Thursday, December 6, 2012

History of the Firm

One of William Morris' closest life-long friend was Edward Burne-Jones, whom he met at Exeter College, Oxford. Together, the two friends studied medieval manuscripts in school, and Morris soon fell in love with the medieval lifestyle as recorded. Because of this influence, much of his later work as an architect, writer, and craftsman incorporated themes of the Medieval time.

When the Red House was built, much of the interior decoration happened as a group effort from the help of the Morris' friends. Burne-Jones and Morris' other artistic friends painted many of the murals in Red House. Morris' wife, Jane Burden, a stableman's daughter, had married the wealthy William Morris in order to help with the financial difficulties of her family.

Morris, Marshall, Faulkner & Co was the firm that Morris and his friends (Rossetti, Charles Faulkner, Ford Maddox Brown, Philip Webb, and Marshall) started in 1861. The firm produced tile, wallpaper and furniture inspired by the medieval design and mystical tales.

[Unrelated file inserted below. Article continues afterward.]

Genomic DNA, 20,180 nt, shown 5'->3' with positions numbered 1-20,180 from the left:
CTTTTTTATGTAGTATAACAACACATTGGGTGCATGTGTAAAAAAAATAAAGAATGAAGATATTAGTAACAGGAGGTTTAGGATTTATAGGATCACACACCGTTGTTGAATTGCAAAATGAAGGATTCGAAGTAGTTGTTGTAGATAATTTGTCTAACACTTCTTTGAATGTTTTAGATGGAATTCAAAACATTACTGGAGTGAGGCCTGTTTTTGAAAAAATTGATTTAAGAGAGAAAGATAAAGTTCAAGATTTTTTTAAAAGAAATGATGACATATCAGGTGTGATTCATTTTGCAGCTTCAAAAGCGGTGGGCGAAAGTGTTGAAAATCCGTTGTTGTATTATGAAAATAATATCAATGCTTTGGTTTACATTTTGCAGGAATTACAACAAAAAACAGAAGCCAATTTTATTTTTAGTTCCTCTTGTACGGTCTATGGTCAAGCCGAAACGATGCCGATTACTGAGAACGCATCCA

Although Morris is well known for his wallpaper design, he disliked the medium and only resorted to its use because it was a less expensive type of tapestry (which required much more labour and money to create, but tapestries were much more detailed and rich in narrative than wallpapers). On the other hand, Morris enjoyed making tiles and even had his own pottery company. The firm produced two distinct lines of furniture, both designed by Webb. One involved more decoration and was carved in a medieval style, like the artifacts found in the Red House. The other line of furniture was more simplistic in its aesthetic and craft, making it relatively inexpensive and allowing it to maintain its popularity over a longer period time.


Marsh, Jan. William Morris & Red House. London, UK: National Trust, n.d.

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